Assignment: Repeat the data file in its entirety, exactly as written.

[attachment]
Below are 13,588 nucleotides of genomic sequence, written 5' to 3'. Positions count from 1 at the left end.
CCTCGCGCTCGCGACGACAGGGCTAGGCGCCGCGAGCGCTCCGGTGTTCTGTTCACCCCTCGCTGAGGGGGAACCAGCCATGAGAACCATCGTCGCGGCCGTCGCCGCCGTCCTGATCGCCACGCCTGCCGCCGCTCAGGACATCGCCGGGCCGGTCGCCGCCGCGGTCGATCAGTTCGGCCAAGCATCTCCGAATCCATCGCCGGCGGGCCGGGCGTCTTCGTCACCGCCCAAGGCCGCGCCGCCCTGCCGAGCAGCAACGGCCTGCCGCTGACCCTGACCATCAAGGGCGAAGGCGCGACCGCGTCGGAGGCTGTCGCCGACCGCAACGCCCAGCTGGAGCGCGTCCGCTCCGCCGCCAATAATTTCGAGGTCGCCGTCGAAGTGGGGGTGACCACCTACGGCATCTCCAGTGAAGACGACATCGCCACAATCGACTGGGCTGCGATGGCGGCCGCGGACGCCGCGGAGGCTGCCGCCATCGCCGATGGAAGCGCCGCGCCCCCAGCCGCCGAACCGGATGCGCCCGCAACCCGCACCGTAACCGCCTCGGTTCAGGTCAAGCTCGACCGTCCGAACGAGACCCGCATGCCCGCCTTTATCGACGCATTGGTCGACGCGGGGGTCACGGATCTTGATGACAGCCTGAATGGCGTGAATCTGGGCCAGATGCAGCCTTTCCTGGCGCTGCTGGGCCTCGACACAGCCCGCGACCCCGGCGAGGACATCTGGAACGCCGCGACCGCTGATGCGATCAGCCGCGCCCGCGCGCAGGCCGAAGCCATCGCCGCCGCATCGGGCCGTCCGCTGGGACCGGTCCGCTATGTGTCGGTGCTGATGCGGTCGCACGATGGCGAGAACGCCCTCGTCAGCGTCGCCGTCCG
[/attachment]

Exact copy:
Below are 13,588 nucleotides of genomic sequence, written 5' to 3'. Positions count from 1 at the left end.
CCTCGCGCTCGCGACGACAGGGCTAGGCGCCGCGAGCGCTCCGGTGTTCTGTTCACCCCTCGCTGAGGGGGAACCAGCCATGAGAACCATCGTCGCGGCCGTCGCCGCCGTCCTGATCGCCACGCCTGCCGCCGCTCAGGACATCGCCGGGCCGGTCGCCGCCGCGGTCGATCAGTTCGGCCAAGCATCTCCGAATCCATCGCCGGCGGGCCGGGCGTCTTCGTCACCGCCCAAGGCCGCGCCGCCCTGCCGAGCAGCAACGGCCTGCCGCTGACCCTGACCATCAAGGGCGAAGGCGCGACCGCGTCGGAGGCTGTCGCCGACCGCAACGCCCAGCTGGAGCGCGTCCGCTCCGCCGCCAATAATTTCGAGGTCGCCGTCGAAGTGGGGGTGACCACCTACGGCATCTCCAGTGAAGACGACATCGCCACAATCGACTGGGCTGCGATGGCGGCCGCGGACGCCGCGGAGGCTGCCGCCATCGCCGATGGAAGCGCCGCGCCCCCAGCCGCCGAACCGGATGCGCCCGCAACCCGCACCGTAACCGCCTCGGTTCAGGTCAAGCTCGACCGTCCGAACGAGACCCGCATGCCCGCCTTTATCGACGCATTGGTCGACGCGGGGGTCACGGATCTTGATGACAGCCTGAATGGCGTGAATCTGGGCCAGATGCAGCCTTTCCTGGCGCTGCTGGGCCTCGACACAGCCCGCGACCCCGGCGAGGACATCTGGAACGCCGCGACCGCTGATGCGATCAGCCGCGCCCGCGCGCAGGCCGAAGCCATCGCCGCCGCATCGGGCCGTCCGCTGGGACCGGTCCGCTATGTGTCGGTGCTGATGCGGTCGCACGATGGCGAGAACGCCCTCGTCAGCGTCGCCGTCCG